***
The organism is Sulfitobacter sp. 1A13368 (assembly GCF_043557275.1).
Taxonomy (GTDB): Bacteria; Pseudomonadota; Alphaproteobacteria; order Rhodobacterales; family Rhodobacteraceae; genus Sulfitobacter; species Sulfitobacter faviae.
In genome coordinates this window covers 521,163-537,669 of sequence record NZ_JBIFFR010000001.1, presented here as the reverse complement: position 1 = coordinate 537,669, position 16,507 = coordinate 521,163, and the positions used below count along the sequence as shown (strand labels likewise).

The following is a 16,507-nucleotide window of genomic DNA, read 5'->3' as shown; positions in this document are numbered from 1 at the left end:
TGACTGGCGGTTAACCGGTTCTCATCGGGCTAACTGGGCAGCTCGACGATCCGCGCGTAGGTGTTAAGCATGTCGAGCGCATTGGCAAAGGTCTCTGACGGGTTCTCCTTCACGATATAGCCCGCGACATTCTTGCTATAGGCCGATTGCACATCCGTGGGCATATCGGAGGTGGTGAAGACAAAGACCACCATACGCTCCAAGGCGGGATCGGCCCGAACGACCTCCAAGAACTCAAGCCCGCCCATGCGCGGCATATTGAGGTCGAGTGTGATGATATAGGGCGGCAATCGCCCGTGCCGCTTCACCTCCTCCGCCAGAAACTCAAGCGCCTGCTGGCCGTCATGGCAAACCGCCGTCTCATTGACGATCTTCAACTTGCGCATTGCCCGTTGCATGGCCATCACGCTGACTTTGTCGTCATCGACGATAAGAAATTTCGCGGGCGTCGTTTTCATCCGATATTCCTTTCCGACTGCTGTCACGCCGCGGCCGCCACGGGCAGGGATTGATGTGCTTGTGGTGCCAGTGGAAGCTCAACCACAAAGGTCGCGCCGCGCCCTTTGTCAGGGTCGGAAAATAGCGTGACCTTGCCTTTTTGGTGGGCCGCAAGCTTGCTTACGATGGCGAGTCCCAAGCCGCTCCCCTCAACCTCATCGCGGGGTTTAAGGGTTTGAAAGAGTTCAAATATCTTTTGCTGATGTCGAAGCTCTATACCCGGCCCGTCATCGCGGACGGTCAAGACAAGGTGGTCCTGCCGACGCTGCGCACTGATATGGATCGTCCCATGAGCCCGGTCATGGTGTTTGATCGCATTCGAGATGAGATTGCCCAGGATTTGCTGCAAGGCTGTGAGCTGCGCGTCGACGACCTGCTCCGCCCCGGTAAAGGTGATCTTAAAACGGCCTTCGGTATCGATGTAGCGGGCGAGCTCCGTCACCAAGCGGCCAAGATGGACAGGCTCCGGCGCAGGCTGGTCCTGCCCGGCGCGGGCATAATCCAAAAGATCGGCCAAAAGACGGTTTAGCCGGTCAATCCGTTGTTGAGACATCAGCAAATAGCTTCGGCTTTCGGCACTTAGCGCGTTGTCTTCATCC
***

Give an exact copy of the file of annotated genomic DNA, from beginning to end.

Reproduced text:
The organism is Sulfitobacter sp. 1A13368 (assembly GCF_043557275.1).
Taxonomy (GTDB): Bacteria; Pseudomonadota; Alphaproteobacteria; order Rhodobacterales; family Rhodobacteraceae; genus Sulfitobacter; species Sulfitobacter faviae.
In genome coordinates this window covers 521,163-537,669 of sequence record NZ_JBIFFR010000001.1, presented here as the reverse complement: position 1 = coordinate 537,669, position 16,507 = coordinate 521,163, and the positions used below count along the sequence as shown (strand labels likewise).

The following is a 16,507-nucleotide window of genomic DNA, read 5'->3' as shown; positions in this document are numbered from 1 at the left end:
TGACTGGCGGTTAACCGGTTCTCATCGGGCTAACTGGGCAGCTCGACGATCCGCGCGTAGGTGTTAAGCATGTCGAGCGCATTGGCAAAGGTCTCTGACGGGTTCTCCTTCACGATATAGCCCGCGACATTCTTGCTATAGGCCGATTGCACATCCGTGGGCATATCGGAGGTGGTGAAGACAAAGACCACCATACGCTCCAAGGCGGGATCGGCCCGAACGACCTCCAAGAACTCAAGCCCGCCCATGCGCGGCATATTGAGGTCGAGTGTGATGATATAGGGCGGCAATCGCCCGTGCCGCTTCACCTCCTCCGCCAGAAACTCAAGCGCCTGCTGGCCGTCATGGCAAACCGCCGTCTCATTGACGATCTTCAACTTGCGCATTGCCCGTTGCATGGCCATCACGCTGACTTTGTCGTCATCGACGATAAGAAATTTCGCGGGCGTCGTTTTCATCCGATATTCCTTTCCGACTGCTGTCACGCCGCGGCCGCCACGGGCAGGGATTGATGTGCTTGTGGTGCCAGTGGAAGCTCAACCACAAAGGTCGCGCCGCGCCCTTTGTCAGGGTCGGAAAATAGCGTGACCTTGCCTTTTTGGTGGGCCGCAAGCTTGCTTACGATGGCGAGTCCCAAGCCGCTCCCCTCAACCTCATCGCGGGGTTTAAGGGTTTGAAAGAGTTCAAATATCTTTTGCTGATGTCGAAGCTCTATACCCGGCCCGTCATCGCGGACGGTCAAGACAAGGTGGTCCTGCCGACGCTGCGCACTGATATGGATCGTCCCATGAGCCCGGTCATGGTGTTTGATCGCATTCGAGATGAGATTGCCCAGGATTTGCTGCAAGGCTGTGAGCTGCGCGTCGACGACCTGCTCCGCCCCGGTAAAGGTGATCTTAAAACGGCCTTCGGTATCGATGTAGCGGGCGAGCTCCGTCACCAAGCGGCCAAGATGGACAGGCTCCGGCGCAGGCTGGTCCTGCCCGGCGCGGGCATAATCCAAAAGATCGGCCAAAAGACGGTTTAGCCGGTCAATCCGTTGTTGAGACATCAGCAAATAGCTTCGGCTTTCGGCACTTAGCGCGTTGTCTTCATCC